Lee replaced Victor Torres, who served as Fallbrook High’s band director from 2011 through last June. Torres took a full-time teaching position at Bloomington High School in the Colton Joint Unified School District.

“He (Torres) brought this program back to life, and the leadership program here that he established is probably one of the best I've ever seen in any band program, and that's including all the big bands that I've worked with,” said Lee. “It was amazing coming here the first day because they had everything running like a machine.”

The one thing Lee didn’t have his first day on the job at Fallbrook High was numbers. Lee said that may have been due to the fact that he was a “late hire” and there were rumors that there might not be a band this school year.

“From the 70 (band members) last year, my first day here we started out with 17,” said Lee. “And so I was kind of in fear, thinking, ‘oh God, I don't want to be that guy that drove away all the students.’”

Lee said the 17 students that showed up on day one of band camp helped spread the word that the band was indeed alive and that led to others returning.

“I'm very happy that they've really accepted me here,” said Lee of the students. “Since day one, they've been saying, 'we've been calling everybody.’ And it’s been working. People have been trickling in.”

Eight days into band camp, band membership had grown to 40 and was expected to continue to grow. Lee said he was hoping to get another 10 to 15 members once school started (Aug.14).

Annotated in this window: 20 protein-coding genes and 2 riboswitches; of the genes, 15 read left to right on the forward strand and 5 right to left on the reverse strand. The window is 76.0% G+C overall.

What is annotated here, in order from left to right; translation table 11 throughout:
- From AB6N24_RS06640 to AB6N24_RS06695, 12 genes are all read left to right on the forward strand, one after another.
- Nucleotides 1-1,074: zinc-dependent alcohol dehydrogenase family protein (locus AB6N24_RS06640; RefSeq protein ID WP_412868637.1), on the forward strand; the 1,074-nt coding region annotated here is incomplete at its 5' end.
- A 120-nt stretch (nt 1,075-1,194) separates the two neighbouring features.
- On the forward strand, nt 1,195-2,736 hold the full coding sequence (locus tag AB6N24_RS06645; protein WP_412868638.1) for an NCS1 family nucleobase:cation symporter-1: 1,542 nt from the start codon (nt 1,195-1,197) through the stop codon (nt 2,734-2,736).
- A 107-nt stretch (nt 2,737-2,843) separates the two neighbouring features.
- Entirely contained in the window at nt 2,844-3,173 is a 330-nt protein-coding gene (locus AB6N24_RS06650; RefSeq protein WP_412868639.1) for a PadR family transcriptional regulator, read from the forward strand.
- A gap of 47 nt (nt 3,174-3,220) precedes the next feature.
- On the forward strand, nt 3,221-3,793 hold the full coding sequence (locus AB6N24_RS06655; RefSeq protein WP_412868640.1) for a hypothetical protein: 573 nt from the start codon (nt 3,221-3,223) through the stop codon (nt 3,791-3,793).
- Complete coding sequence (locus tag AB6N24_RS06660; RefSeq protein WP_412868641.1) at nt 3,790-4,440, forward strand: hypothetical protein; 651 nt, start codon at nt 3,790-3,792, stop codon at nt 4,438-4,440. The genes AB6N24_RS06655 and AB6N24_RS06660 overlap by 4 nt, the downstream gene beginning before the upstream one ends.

Lee said band members made a good early impression on him.

“They have the drive and the want,” said Lee. “I told them up front, since it is a new director year and the amount of returning students is up in the air, it will be a rough season and that we're going to work extra hard, and they seem 100 percent on board.”

Lee said his primary job is to make sure his students learn and develop as musicians. He plans to achieve that goal by “putting education back into music education” – a phrase often recited to Lee by a former teacher and mentor.

Marching Warriors band members prepare for a performance on the Fallbrook Stadium field.

“I want my kids to learn something while they're here and not just play an eight-minute field show for close to six months and that's all they learn,” said Lee.

Lee currently plays tuba for the Villa Musica Symphony Orchestra and also performs with the La Jolla Symphony and San Diego City Ballet. He said the key to a good marching band is “a good concert band.”

“My philosophy is: if you can't play well, then what are you?” said Lee. “I've always been a huge concert band person. I myself have been a part of several orchestras and I pride myself on my musicianship. I'd like to see that transfer onto my students – have them be prideful of their own musicianship because ultimately this is about them. This is their show. I want them to display their skills as an ensemble and not me waving a stick at them."